My friends at Prometheus Radio Project invited me to come to Washington, DC and participate in LPFM Lobbying Day 2008. Roughly 30 community radio advocates from around the country gathered in DC Monday and Tuesday to let our elected officials know about the Local Community Radio Act. Introduced by John McCain and Maria Cantwell, the bill would authorize the Federal Communications Commission to expand access to new radio station licenses to over a thousand community groups. The LPFM bill has already passed out of the Senate Commerce Committee and has bipartisan support in the House, with 70 co-sponsors currently.
LPFM is low-power radio, run by legally licensed stations at 100 watts or less. For the equivalent wattage of a bright light bulb, communities can broadcast news, music and public safety information for several miles in all directions. Hundreds of these stations already exist, but the broadcast industry convinced Congress back in 2000 that “interference” from the little guys would make static and negatively impact the big guys, and everything got put on hold.
Former FCC Chairman William Kennard famously called this argument a “smokescreen.” And in 2003, at a cost of more than $2 million to the taxpayers, MITRE completed a comprehensive study proving Kennard, Prometheus Radio, and hundreds of community organizations right. The MITRE study results mean simply that for five years Congress has been holding the FCC back from creating new community radio stations.
February 26th I met with staffers for Senator Maria Cantwell and Senator Patty Murray in their offices, accompanied by Joel Kelsey, policy advocate at Consumers Union, the publisher of Consumer Reports magazine. After our morning appointments, I took off on my own to the House offices of Rep. Rick Larsen (Everett, Bellingham and Northwest Washington) and Rep. Brian Baird (Olympia and Southwest Washington).
Senator Cantwell is very strong on media ownership issues, speaking via video at the FCC hearing in Seattle last November, standing up for our privacy by denying telecoms immunity for warrantless wiretaps, and co-authoring the LPFM bill that is gaining momentum. My meeting with her senior policy advisor Michael Daum was very educational, and ultimately very encouraging. He pointed out that whoever wins the Presidency, McCain, Obama, or Clinton will be supportive of this bill. If we can push this forward sooner, would Bush sign it into law if the 110th Congress passes HR 2802 and S 1675?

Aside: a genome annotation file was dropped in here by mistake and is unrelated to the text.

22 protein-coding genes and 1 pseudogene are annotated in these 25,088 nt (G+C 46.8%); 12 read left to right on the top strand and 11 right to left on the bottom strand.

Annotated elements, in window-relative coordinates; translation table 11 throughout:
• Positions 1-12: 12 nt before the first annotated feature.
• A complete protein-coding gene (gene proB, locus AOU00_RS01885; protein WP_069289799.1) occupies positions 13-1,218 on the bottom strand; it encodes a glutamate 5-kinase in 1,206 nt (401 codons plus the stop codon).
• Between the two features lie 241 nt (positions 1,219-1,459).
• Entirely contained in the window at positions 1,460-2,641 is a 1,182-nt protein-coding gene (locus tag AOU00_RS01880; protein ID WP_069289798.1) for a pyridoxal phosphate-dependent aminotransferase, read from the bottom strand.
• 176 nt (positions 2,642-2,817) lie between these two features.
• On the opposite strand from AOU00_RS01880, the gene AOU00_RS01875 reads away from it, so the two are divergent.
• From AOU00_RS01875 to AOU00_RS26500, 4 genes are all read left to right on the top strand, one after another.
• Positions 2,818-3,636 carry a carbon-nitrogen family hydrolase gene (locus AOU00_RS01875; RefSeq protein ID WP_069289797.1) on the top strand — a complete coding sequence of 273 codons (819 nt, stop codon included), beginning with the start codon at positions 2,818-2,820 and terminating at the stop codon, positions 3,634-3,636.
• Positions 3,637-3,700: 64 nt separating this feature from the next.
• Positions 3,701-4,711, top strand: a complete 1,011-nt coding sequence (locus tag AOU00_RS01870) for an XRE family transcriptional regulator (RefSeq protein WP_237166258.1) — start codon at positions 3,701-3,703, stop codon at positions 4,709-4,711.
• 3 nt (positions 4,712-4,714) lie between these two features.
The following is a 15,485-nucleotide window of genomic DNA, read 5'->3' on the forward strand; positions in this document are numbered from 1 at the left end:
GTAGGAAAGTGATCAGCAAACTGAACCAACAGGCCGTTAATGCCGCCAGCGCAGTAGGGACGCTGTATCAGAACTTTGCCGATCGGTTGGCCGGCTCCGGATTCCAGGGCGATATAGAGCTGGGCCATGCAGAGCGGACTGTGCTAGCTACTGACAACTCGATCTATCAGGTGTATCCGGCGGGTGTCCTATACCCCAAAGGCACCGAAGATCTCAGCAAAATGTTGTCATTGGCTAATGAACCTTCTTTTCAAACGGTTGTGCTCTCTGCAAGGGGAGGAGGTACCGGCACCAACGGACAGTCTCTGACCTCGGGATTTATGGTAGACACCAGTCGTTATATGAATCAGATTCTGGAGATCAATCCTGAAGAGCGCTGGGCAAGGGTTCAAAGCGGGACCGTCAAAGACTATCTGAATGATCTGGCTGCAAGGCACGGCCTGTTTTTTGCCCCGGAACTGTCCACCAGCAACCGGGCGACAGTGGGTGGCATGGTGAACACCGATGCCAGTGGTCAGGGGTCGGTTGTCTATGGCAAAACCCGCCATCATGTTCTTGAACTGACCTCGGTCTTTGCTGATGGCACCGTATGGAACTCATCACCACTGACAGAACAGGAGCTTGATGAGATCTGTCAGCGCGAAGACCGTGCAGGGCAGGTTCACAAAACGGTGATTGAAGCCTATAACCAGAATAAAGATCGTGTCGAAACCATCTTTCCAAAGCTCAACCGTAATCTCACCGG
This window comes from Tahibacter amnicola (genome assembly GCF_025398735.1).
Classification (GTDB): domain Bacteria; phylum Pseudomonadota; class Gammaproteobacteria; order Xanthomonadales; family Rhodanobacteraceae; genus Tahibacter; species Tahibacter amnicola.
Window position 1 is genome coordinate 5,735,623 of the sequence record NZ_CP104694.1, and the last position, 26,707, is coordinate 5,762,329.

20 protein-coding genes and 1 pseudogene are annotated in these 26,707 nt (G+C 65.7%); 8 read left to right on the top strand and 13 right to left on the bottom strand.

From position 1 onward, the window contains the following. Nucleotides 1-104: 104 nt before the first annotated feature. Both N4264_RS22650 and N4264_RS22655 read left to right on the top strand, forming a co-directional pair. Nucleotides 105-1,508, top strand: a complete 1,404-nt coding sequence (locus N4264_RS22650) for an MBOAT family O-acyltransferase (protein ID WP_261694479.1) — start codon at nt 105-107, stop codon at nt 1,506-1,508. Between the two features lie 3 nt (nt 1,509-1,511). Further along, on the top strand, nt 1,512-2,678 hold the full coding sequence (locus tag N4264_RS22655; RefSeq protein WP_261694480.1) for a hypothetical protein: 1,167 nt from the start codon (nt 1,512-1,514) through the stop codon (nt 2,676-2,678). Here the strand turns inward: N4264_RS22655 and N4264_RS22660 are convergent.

My next meeting, accompanied by Joel from Consumers Union who will be a guest on Digital Crossroads in the coming weeks, was with Jason Park, legislative assistant to Senator Patty Murray. If you live in Washington, please shoot Jason an email and let him know you support S 1675 and thank him for Senator Murray’s support of local and diversity media. [jason_park at murray.senate.gov]
I also spent time in the offices of Congressman Rick Larsen and Congressman Brian Baird. If you are represented by Larsen, contact Michael Dabbs [michael.dabbs at mail.house.gov] and if you live in Baird’s district, contact James Ward [james.ward at mail.house.gov]. Let me know if you want more ideas on what to say, otherwise let them know you value local, community media and think it is about time for Congress to empower the FCC to grant more LPFM licenses to non-profit community groups.
I also spent time on the 8th floor of the FCC speaking with staffers of Commissioners Jonathan Adelstein and Michael Copps and a staffer of Chairman Kevin Martin about the impacts of community radio. I also met two members of Irish Parliament, including John Cregan, Chairman of the Oireachtas Committee on Communications, Energy and Natural Resources. He will be a guest on an upcoming Digital Crossroads as well.
Right now, click over to Expand LPFM, email your elected representatives (wherever you may live) and make your voice heard.